How To Achieve Both Profit And Purpose In Your Career, According To Social Entrepreneur Daniel Layug
Daniel Layug was building a career in investment banking and midway through a master’s degree from leading business school Insead when he started wrestling with a familiar question: should he prioritise profit or purpose?
Then an idea born from a competition he entered during his studies made Layug realise he could create a career path that allowed him to do both. “Going back to school allowed me to take risks in a low-risk setting, in the sense that I could follow a random flyer and try random competitions,” Layug says. So he did. That year, he and some classmates decided to pitch a startup concept and business model to the Insead Venture Capital competition, which is billed as Insead’s flagship entrepreneurship experience for students.
Their startup idea was to provide safe, sustainable and sanitary housing for female industrial workers in Southeast Asia, working directly with the businesses that employed them. The B2B model, named PeoplePods, also aimed to meet sustainability goals, with each building designed to offset nearly 1,500 tonnes of CO2 emissions through both its building practices and preventing the need for workers to make long commutes home after work.
“We had this very basic idea of employee housing. In the Philippines, Thailand and Southeast Asia, a lot of the offshore and outsourced manufacturing that happens there are electronics and semiconductors,” he explains. “But we actually found that the majority of the workforce in those multinational manufacturing facilities are women, so that’s why we decided to focus on B2B housing targeting women.”
Despite their idea having a strong mix of economic, social and environmental benefits, the competition was hot, Layug admits. The first-place prize of 40,000 euros attracted some bold ideas. “But we made it through the Insead round internally and… [then] we actually won the competition,” he says. “We were surprised we actually won!”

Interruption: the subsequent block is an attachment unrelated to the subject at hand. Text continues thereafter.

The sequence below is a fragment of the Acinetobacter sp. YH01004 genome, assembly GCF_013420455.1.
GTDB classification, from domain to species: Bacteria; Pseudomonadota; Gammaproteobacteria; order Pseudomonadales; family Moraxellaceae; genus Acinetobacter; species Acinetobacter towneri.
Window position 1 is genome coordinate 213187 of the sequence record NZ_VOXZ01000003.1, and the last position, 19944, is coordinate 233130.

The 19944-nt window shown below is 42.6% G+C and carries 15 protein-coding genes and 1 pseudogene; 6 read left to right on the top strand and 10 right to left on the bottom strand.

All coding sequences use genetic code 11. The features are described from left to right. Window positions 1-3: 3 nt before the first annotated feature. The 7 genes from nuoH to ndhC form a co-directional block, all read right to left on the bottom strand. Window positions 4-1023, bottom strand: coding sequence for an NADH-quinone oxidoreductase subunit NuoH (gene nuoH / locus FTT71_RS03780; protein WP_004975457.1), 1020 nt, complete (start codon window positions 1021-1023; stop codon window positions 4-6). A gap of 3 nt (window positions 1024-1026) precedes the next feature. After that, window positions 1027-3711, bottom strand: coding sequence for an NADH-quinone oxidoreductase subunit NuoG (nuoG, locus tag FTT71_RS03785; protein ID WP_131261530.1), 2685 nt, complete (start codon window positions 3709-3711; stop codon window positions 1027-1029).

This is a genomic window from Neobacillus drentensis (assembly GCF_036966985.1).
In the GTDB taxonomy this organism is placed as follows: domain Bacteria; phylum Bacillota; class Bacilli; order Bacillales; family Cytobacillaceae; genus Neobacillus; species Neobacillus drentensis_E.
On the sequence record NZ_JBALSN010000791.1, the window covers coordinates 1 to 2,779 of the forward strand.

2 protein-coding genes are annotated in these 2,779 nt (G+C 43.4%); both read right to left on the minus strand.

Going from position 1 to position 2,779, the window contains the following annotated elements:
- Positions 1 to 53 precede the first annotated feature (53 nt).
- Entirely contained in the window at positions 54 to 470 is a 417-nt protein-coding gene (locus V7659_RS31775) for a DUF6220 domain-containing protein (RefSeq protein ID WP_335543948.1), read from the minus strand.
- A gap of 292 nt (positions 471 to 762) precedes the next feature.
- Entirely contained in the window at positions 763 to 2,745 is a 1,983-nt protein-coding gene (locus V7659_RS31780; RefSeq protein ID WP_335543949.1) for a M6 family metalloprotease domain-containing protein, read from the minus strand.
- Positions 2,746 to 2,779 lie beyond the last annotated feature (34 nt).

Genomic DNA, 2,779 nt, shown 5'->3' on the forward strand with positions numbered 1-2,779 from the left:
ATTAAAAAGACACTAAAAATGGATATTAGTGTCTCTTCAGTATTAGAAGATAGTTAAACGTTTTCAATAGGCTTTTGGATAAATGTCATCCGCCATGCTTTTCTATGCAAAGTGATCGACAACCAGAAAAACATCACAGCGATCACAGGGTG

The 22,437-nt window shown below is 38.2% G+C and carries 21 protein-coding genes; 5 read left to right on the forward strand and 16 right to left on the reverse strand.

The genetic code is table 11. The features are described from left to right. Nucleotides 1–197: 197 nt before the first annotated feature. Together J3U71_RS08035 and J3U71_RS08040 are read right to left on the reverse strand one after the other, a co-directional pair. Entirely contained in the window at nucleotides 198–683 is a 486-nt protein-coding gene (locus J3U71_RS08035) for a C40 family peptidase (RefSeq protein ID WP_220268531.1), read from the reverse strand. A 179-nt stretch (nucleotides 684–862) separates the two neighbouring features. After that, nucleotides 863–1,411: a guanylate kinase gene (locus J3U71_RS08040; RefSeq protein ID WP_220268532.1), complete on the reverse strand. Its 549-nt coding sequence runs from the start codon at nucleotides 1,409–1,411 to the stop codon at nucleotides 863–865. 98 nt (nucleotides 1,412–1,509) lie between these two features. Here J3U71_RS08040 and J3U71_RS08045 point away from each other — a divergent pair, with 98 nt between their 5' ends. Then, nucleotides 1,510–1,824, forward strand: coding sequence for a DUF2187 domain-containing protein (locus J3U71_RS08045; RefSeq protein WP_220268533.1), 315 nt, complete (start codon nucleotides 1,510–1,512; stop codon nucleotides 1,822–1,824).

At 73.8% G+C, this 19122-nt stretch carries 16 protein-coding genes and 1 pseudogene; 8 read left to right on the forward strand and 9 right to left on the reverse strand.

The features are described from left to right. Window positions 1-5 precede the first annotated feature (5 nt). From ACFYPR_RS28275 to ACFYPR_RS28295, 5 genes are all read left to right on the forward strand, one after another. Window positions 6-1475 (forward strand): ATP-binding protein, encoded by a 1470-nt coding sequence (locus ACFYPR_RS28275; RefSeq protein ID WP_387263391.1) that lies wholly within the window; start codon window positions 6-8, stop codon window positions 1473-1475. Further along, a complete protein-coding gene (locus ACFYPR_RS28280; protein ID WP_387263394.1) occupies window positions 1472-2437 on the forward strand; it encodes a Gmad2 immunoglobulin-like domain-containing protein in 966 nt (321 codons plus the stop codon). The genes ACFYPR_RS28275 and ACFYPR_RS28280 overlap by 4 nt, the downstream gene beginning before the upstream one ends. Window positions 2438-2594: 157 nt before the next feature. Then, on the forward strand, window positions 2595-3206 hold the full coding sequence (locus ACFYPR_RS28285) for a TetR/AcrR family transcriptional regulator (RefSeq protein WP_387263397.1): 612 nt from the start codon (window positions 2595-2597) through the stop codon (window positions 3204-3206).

PeoplePods also earned them first place at the Kellogg Real Estate Venture Competition, with a US$100,000 prize sum. “We won the Insead competition and the Kellogg competition, so we thought, ‘Okay, let's do it!’” Layug laughs.
PeoplePods officially launched in 2018. It has since expanded throughout the Philippines, housing around 600 female industrial workers.
For Layug, PeoplePods provides him with an opportunity to make housing more purposeful. Each room has wifi access, all have access to a laundry and kitchen and have a ‘sari-sari’ store built on site to provide workers with essential foods and other necessities. Layug also works to provide educational opportunities for workers by giving them free access to multimedia education, addressing things like financial literacy, health and wellness and peace-building.
Layug credits his passion for purpose-driven entrepreneurship to his mother and the example she set for him over the years. “My Mum actually founded a non-profit media education company called Knowledge Channel, around 25-30 years ago, and I was employee number one for that one—not by choice,” he laughs. The non-profit provides cable or satellite dishes to 4,000 schools in the Philippines and reaches around 4 million students from kindergarten to high school graduation, at no cost to public schools.
“My Mum was kind enough to donate Knowledge Channel to PeoplePods too,” Layug adds. “A lot of our residents at [PeoplePods] are high school graduates and others didn’t finish high school, so there’s still a lot that they need in terms of education. And I’d read studies in the past that showed that the better educated the mother is, the higher the odds that their children will be able to finish high school and potentially even go to college in the Philippines.”
Layug admits that he’s not too sure on the next steps for PeoplePods but is hopeful that sustainable, social investing and entrepreneurship will continue to be a growing trend, despite the pandemic.
“2020 saw so many investors around the world, and big asset managers like BlackRock, allocating so much of their capital and integrating their existing portfolios with environmental, social, governance and sustainability metrics,” he says. “It’s great. It really shows that the world is changing... It’s not just customers demanding more sustainability from their suppliers, it’s also investors realising that doing good is good for business.”
See more honourees from the Social Entrepreneurship category of the Gen.T List 2020.